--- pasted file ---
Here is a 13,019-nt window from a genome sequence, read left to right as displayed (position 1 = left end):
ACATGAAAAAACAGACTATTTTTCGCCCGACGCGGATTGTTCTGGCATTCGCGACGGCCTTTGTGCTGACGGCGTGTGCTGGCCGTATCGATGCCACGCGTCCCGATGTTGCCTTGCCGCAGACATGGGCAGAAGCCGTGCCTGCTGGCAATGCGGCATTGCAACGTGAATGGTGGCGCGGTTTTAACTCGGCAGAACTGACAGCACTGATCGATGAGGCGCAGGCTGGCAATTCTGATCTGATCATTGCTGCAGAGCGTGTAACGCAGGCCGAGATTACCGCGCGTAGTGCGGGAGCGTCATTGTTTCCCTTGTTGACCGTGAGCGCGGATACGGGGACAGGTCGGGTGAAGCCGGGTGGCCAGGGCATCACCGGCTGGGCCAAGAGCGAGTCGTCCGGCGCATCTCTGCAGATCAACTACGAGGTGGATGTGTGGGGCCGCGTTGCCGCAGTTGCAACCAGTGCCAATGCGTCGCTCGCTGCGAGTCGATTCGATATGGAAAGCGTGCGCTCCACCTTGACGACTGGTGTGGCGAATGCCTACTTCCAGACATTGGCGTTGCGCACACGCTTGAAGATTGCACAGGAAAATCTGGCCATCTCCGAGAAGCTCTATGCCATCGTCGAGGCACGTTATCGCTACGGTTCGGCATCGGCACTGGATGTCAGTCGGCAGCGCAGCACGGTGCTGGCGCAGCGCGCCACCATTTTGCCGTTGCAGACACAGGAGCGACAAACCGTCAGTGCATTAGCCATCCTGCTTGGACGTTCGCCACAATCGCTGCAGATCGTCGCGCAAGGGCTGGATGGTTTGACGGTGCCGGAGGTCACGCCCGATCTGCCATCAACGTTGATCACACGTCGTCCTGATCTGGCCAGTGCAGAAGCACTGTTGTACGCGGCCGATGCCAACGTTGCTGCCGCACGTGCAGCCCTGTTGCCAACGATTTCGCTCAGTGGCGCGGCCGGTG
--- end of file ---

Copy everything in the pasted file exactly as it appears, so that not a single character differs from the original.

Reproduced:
Here is a 13,019-nt window from a genome sequence, read left to right as displayed (position 1 = left end):
ACATGAAAAAACAGACTATTTTTCGCCCGACGCGGATTGTTCTGGCATTCGCGACGGCCTTTGTGCTGACGGCGTGTGCTGGCCGTATCGATGCCACGCGTCCCGATGTTGCCTTGCCGCAGACATGGGCAGAAGCCGTGCCTGCTGGCAATGCGGCATTGCAACGTGAATGGTGGCGCGGTTTTAACTCGGCAGAACTGACAGCACTGATCGATGAGGCGCAGGCTGGCAATTCTGATCTGATCATTGCTGCAGAGCGTGTAACGCAGGCCGAGATTACCGCGCGTAGTGCGGGAGCGTCATTGTTTCCCTTGTTGACCGTGAGCGCGGATACGGGGACAGGTCGGGTGAAGCCGGGTGGCCAGGGCATCACCGGCTGGGCCAAGAGCGAGTCGTCCGGCGCATCTCTGCAGATCAACTACGAGGTGGATGTGTGGGGCCGCGTTGCCGCAGTTGCAACCAGTGCCAATGCGTCGCTCGCTGCGAGTCGATTCGATATGGAAAGCGTGCGCTCCACCTTGACGACTGGTGTGGCGAATGCCTACTTCCAGACATTGGCGTTGCGCACACGCTTGAAGATTGCACAGGAAAATCTGGCCATCTCCGAGAAGCTCTATGCCATCGTCGAGGCACGTTATCGCTACGGTTCGGCATCGGCACTGGATGTCAGTCGGCAGCGCAGCACGGTGCTGGCGCAGCGCGCCACCATTTTGCCGTTGCAGACACAGGAGCGACAAACCGTCAGTGCATTAGCCATCCTGCTTGGACGTTCGCCACAATCGCTGCAGATCGTCGCGCAAGGGCTGGATGGTTTGACGGTGCCGGAGGTCACGCCCGATCTGCCATCAACGTTGATCACACGTCGTCCTGATCTGGCCAGTGCAGAAGCACTGTTGTACGCGGCCGATGCCAACGTTGCTGCCGCACGTGCAGCCCTGTTGCCAACGATTTCGCTCAGTGGCGCGGCCGGTG